The second approach uses feature toggles without branching. Implementing toggles by using the disable execution property let us control which code got executed at runtime:

FT_Example 04

When this features needs to be implemented in parallel by different developers separate the data flows to different packages by using the execute package task. All developers have to ensure that any changes they made are distributed to the other features as well (if needed). This task is the counterpart of merging branches, but …

  • You don’t have to resolve conflicts because the different versions lay in the same solution file and branch
  • You can easily switch which feature version is executed at runtime (by configuration)

How to control the different feature versions for a release?

Visual Studio can handle this by different solution and project configurations. Like a C# project, a SSIS project can have a Debug and a Release configuration with a slightly different behaviour. First of all create two solution configurations. You can achive this with the configuration manager in the toolbar:

FT_Example 06

 

FT_Example 05

 

Development should hold the configuration for the current developer (you can also create differen development configurations). Release should reflect the configuration as it is needed for a procutive environment. Now we create three different project release configurations reflecting the different feature toggles:

FT_Example 07

 

In the configuration manager we now can map the solution configuration to the project configuration. In this example we mark the „CustomerNewDataSource“ feature as the current productive one:

FT_Example 08

 

In the last step we need to add the default configuration values for the specific project configuration. You can do this in the package / project parameter view:

FT_Example 09

FT_Example 10

Building the current SSIS project with the Release solution configuration (and therefore the Release_CustomerNewDataSource project configuration) activates this specific feature and disables the other ones.

Metadata on Data Flows Components

During development data flow components gain informations about tables, columns and data types of the used sources and destinations. This informations, called metadata, will be saved for runtime of the SSIS package. Before a package gets started this metadata will be checked. If for example a data source reads from a table named CustomerOrders and this table does not exist or has a different signature (different columns or data types) the validation of the package will fail. This will lead us to a problem.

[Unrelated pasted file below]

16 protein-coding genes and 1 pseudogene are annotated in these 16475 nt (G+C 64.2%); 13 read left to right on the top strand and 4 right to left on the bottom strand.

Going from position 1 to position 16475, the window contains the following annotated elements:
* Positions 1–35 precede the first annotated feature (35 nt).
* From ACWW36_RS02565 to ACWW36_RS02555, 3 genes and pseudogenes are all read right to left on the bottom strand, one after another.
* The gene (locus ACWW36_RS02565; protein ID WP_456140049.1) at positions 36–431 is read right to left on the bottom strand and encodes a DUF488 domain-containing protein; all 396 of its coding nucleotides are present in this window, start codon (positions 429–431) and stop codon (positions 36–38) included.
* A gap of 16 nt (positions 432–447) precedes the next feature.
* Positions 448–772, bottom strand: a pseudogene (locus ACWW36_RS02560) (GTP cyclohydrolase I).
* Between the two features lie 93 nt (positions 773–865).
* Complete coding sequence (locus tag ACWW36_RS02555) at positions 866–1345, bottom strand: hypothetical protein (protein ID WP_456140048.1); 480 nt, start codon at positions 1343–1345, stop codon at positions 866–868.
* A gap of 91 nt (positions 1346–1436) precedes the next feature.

Imagine you have to implement a new feature and there is at least on data flow affected by this new feature; the recommended way to implement this feature together with a feature toggle is to copy the old data flow and set an appropriate expression on the precedence constraint of the old and the new code. But what to do if the table signature is different? The package validation fails because the metadata will be checked for both the old and the new data flow.

A simple way to come around with this limitation is to set the DelayValidation property of the data flow to true. Now validation of the data flow metadata will be delayed to the time the data flow gets executed. Because the feature toggle prevents the execution of the inactive feature only the data flow of the active feature got validated.

How to manage which feature will be active?

First you need a release plan. This plan should respect budget, capacity, technical dependencies and dead lines. Now you can group functionalities to features with a fix delivery date. Your build should reflect this release plan. For example if the release with version 1.5.0 should contain the features A, B and C you need a post build test mechanism to validate that the corresponding feature toggles are set (or not set if the features are not part of this release). You can accomplish this with a simple PowerShell script or an XSL transformation on the SSIS packages. You could also push this test forward to the step of integration and directly test (a simple database test) the package or project parameters in your integration environment.

Conclusion

Implementing a feature toggle in SSIS is possible. We delay (not lose) the validation of the metadata on concurrent features (if a data flow is part of this feature). By doing so we can simply work in one single branch, and can avoid merges between branches, we can also reduce the problem we had with hot fixes in other branches that wasn’t merged. We can also continuous deliver completed feature into production that is not yet enabled, but can be enabled by the product owner when he feels it’s time to enable it. If a bug of a new deployed feature is found and a critical fix need to done, it can be turned off in production.